During a scene were Gabrielle Union Wade is preparing for her wedding, she is seen holding a card board cut out of Adam Sandler. Sandler is a friend, and frequent collaborator of Chris Rock and later cameos as himself in the film. See more »
I am telling you, everything means something.
No everything does not mean something. Okay, sometimes a movie is just a movie. Sometimes a song is just a song. Sometimes a joke is just a joke. Remember those, jokes?
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Okay, how about an action comedy in English (with Kreyol subtitles) about a slavery-fighting bear?
Eight stars while Rosario Dawson's on screen, otherwise six. Chris Rock is Andre Allen, a successful standup comic who's arrived at his "Stardust Memories" moment—he's done a couple of dumb action comedies about a crime-fighting bear and wants to redeem himself with a serious film about Haitian slave rebels that nobody wants to see. Some of the plot mechanics are a little creaky, some of the comic set pieces are just distracting (especially the gross-out foursome with Cedric and the topheavy hookers), but the two leads have great chemistry, and the scenes with the two of them just "wandering around bullshitting" (as Ethan Hawke says in "Before Midnight") are totally engaging.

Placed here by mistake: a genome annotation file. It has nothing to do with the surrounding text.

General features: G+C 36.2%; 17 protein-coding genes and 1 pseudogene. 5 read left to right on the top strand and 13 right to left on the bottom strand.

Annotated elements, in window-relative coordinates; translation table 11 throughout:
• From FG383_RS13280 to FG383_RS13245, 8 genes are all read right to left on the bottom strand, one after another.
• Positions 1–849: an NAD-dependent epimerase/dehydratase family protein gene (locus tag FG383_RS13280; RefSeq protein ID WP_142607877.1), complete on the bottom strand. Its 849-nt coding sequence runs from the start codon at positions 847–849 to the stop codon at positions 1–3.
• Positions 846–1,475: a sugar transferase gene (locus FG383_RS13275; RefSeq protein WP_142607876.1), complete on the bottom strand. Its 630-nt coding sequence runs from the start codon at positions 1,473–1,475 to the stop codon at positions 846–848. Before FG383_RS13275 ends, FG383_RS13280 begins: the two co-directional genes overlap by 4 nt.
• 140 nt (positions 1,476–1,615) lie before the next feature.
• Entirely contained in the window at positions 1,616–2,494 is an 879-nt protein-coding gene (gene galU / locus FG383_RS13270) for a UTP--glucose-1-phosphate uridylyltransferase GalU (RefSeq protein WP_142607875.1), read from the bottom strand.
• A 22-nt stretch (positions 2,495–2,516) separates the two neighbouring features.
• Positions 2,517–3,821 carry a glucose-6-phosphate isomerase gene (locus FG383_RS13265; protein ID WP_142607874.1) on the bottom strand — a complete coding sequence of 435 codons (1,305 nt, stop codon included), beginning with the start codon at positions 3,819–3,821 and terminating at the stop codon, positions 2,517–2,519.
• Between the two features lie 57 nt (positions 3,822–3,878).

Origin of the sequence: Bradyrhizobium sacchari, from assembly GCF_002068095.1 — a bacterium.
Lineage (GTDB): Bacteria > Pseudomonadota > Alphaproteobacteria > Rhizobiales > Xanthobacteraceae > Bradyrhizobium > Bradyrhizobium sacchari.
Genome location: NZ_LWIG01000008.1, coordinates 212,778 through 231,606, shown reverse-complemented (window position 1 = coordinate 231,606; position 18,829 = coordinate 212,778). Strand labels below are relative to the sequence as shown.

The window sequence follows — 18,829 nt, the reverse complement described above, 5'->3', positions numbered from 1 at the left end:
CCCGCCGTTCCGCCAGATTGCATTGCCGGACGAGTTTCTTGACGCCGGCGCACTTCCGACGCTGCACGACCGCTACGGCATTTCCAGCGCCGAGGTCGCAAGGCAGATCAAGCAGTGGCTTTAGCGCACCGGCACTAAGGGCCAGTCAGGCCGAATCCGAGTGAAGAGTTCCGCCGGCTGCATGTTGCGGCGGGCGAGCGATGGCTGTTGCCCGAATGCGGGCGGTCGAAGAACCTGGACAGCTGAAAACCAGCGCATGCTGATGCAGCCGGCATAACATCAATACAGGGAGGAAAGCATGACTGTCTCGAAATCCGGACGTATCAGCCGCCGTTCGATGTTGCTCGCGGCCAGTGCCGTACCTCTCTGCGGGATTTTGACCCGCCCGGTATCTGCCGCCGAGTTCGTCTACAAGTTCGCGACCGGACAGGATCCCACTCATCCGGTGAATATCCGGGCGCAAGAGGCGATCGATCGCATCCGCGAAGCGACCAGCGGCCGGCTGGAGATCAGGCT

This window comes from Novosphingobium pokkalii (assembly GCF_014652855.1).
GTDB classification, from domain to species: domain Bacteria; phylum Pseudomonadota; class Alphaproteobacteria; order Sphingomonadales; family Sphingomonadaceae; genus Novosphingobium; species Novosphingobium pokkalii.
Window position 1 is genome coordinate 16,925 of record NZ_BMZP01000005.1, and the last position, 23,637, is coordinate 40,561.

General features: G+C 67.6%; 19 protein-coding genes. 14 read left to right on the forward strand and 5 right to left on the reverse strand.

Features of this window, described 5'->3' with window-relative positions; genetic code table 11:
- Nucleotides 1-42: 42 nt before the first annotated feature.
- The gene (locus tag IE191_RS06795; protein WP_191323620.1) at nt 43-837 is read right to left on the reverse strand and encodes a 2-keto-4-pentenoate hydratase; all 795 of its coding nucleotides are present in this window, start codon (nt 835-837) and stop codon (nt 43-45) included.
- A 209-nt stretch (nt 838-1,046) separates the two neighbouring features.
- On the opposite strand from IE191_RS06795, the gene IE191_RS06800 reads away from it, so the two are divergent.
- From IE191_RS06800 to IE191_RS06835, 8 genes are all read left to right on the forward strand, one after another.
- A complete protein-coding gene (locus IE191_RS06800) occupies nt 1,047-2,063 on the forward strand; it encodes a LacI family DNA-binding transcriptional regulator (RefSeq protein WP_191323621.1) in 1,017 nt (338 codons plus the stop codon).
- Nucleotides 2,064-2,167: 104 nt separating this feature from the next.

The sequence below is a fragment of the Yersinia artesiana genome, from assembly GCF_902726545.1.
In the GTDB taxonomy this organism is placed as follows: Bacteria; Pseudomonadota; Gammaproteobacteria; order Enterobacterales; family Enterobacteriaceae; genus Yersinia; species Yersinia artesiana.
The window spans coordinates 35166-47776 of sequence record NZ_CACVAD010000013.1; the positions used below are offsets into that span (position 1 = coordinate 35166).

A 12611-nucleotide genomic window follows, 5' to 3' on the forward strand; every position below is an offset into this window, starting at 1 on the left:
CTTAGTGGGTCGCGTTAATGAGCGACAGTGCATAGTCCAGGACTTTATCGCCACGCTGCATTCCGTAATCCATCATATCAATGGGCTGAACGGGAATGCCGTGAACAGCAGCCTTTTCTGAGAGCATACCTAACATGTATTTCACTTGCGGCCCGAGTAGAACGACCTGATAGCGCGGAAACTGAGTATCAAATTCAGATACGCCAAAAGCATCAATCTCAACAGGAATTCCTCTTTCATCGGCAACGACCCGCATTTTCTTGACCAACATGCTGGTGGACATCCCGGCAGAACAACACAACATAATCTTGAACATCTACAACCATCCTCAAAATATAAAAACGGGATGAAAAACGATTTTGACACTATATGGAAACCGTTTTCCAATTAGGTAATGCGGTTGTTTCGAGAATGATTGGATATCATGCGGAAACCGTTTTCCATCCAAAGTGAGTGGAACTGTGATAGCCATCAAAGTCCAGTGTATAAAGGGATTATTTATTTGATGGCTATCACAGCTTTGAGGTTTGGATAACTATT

The comedy sideshow stuff is hit or miss. An extended sequence with Tracy Morgan, Leslie Jones et al. as Andre's old cronies from the 'hood—maybe meant to illustrate Chris Rock's claim that he was only the tenth funniest guy on his block—mostly hits; the shtick with J.B. Smoove coming on to every plus-size woman he meets mostly misses (except when Gabourey Sidibe tells him to knock it off...). Romcom convention dictates that the two leads have a falling out that keeps Rosario out of the picture for a while, which requires a nonsensical plot twist and results in a few flat scenes near the end, but all in all it's an entertaining film.
Maybe the example of Louis CK has encouraged Chris Rock to base his character more on his own life, instead of playing, e.g., a dweeby investment banker ("I Think I Love My Wife"); as with "Louie," the NYC locations are a big part of the story. He claims that this is the "blackest" film he's made so far, but I have to say that a standup guy from Bed-Stuy who remakes an Eric Rohmer classic ("My Wife"), costars with Julie Delpy ("Two Days in New York") in a film set in Tribeca and steals from Preston Sturgess and Woody Allen is my kind of postracial auteur.
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